Tikinagan Child and Family Services continuing to protect children, support families amid COVID-1 pandemic
Tim Brody - Editor
“Protecting children and supporting families during a global pandemic and the challenges of social isolation takes a community effort, and that continues to be Tikinagan Child & Family Services’ approach,” the child welfare agency shared in an April 22 media release.
“Our primary responsibility is the well-being of children and their families, and this is always at the forefront of our minds,” shared Tikinagan Child & Family Services Executive Director Thelma Morris. “This pandemic has changed the way we deliver services, so we need to work together in new ways to keep kids safe.”
“Their well-being guides the work that we do while working together with our 30 First Nations communities. We rely on adults in the lives of children and youth to report their concerns,” she said.
Morris noted the importance of supporting, “Children and youth who have lost nearly all in-person contact with teachers, Elders, youth programs, and other community members.”
“Everyone is staying at home, so children, youth, and families may be under increased stress and need support. And the problem is there is no one there to see it, hear it, or report it. We encourage adults to make telephone or virtual check-ins. Reporting child abuse or neglect is still a priority.”
Tikinagan is asking anyone suspecting child abuse or neglect to report it to them at 1-800-465-3624,
The agency can be contacted 24 hours a day, seven days a week.
“Tikinagan has had to adapt to government health regulations and First Nations’ requests on social distancing and limiting travel to essential. In order to still provide services, the agency continues to:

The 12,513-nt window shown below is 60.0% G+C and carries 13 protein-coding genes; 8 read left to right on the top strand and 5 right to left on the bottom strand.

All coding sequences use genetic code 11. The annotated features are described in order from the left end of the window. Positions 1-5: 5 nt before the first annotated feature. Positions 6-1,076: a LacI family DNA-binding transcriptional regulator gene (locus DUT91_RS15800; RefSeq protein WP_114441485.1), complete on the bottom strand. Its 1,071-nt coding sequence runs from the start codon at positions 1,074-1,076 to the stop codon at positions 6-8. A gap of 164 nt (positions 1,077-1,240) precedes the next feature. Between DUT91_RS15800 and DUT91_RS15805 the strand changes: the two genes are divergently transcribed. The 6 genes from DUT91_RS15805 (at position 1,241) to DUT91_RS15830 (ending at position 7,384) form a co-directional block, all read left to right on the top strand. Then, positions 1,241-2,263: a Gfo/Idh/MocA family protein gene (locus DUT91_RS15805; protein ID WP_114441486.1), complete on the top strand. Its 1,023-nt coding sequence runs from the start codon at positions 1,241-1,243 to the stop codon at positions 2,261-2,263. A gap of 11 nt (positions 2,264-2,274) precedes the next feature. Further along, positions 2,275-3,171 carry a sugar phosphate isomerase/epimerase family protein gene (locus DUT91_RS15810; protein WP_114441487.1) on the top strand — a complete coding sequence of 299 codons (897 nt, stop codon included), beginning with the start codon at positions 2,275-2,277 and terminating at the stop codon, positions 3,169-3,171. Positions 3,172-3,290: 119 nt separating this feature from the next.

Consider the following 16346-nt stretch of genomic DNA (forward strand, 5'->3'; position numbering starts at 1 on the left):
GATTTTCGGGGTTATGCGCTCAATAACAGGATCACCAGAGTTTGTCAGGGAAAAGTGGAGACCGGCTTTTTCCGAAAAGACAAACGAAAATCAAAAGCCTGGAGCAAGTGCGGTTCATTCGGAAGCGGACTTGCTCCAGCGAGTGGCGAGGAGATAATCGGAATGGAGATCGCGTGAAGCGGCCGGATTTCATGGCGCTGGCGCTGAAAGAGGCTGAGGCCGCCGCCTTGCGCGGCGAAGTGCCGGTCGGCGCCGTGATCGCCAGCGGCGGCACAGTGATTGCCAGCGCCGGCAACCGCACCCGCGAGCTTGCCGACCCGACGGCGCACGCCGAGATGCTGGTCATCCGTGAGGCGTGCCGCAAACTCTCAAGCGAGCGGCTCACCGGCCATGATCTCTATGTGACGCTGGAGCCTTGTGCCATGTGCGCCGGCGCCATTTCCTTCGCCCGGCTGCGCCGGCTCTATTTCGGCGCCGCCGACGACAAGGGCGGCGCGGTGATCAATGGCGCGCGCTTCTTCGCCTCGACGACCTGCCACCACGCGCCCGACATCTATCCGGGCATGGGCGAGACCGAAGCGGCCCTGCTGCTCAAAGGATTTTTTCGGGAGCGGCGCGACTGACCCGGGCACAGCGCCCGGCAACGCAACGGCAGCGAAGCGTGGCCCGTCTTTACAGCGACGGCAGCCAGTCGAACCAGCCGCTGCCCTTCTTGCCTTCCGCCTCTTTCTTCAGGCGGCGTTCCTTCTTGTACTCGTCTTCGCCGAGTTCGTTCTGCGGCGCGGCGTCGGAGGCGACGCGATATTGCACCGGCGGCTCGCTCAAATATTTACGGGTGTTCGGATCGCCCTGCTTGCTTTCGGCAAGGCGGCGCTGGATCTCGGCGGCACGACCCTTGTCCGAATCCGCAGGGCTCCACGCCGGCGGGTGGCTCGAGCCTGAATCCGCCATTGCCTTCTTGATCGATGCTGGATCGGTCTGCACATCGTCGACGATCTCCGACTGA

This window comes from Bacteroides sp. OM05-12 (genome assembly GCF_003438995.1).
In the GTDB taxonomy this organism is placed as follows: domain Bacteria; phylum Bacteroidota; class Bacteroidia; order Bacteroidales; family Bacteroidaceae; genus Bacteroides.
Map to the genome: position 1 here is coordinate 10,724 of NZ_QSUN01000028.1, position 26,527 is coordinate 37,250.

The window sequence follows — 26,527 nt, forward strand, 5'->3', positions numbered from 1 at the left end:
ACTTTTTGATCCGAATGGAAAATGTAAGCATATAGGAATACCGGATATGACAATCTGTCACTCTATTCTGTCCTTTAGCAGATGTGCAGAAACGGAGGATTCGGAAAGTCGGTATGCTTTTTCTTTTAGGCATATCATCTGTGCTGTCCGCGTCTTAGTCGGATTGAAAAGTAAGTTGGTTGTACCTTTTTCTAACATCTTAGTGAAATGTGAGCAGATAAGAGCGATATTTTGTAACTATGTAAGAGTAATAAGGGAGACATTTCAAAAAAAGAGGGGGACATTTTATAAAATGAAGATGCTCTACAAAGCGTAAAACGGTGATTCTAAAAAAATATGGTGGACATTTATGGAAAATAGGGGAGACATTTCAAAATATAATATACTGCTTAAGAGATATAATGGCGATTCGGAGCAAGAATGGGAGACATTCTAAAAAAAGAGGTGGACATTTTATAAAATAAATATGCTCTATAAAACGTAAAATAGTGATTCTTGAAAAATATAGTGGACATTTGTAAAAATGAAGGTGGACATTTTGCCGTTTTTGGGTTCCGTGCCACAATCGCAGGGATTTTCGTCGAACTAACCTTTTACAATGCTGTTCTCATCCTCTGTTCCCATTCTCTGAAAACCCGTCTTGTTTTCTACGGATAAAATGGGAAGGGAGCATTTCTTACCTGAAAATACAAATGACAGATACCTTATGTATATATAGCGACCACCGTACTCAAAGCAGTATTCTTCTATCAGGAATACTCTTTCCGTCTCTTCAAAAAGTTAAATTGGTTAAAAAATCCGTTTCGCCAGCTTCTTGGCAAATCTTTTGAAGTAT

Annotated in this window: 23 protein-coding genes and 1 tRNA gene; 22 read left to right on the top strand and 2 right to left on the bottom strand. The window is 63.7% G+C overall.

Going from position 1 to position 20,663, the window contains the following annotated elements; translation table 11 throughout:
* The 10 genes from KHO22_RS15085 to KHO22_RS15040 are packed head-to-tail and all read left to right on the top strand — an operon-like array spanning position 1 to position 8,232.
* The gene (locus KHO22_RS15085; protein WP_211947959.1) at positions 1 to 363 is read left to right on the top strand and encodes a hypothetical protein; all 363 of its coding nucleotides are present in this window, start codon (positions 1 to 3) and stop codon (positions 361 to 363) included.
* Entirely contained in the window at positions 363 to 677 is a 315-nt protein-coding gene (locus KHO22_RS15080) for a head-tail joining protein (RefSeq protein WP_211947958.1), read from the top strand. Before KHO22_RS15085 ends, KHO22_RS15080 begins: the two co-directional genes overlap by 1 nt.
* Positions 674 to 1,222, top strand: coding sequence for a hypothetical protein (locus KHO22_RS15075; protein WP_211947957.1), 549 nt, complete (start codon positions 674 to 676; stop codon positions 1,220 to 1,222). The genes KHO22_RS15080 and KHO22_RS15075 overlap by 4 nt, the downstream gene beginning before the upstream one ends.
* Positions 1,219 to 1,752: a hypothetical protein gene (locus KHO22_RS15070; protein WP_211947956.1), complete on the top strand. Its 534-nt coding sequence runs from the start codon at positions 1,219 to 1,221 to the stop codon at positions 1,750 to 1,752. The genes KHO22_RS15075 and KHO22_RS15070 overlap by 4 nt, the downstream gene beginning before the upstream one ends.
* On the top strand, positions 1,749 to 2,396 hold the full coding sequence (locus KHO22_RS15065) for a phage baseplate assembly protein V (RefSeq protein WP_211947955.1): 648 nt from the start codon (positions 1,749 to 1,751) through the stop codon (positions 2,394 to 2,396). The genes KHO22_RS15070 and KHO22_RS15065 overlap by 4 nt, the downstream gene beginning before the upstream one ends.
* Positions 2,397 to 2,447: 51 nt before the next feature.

Provide services through telephone and limiting in-person contact with clients to situations where absolutely necessary.
Make frequent calls to foster parents; families with open files; and children in care, with particular attention being paid to high-risk youth.
Follow each community’s pandemic plans/measures. Tikinagan also participates in pandemic response teleconferences/planning at the NAN level, child welfare sector (Native Association and OACAS), and municipalities we serve.
Support foster parents with additional financial support and communication equipment (tablets/cellphones) for as many children in care and families as possible for communication/coping with physical distancing and isolation.”
The agency recently received 40 cellphones from Telus, “Who are providing 40 devices and $0 prepaid wireless plans to enable isolated, low-income, and at-risk individuals a much needed lifeline to vital social support services during this complex time, and the ability to virtually connect with loved ones. This is part of Telus’ Mobility for Good COVID-19 Emergency Response program, which will see them donate over 10,000 mobile devices and $0 prepaid wireless plans, valued at more than $5 million,” Tikinagan explained.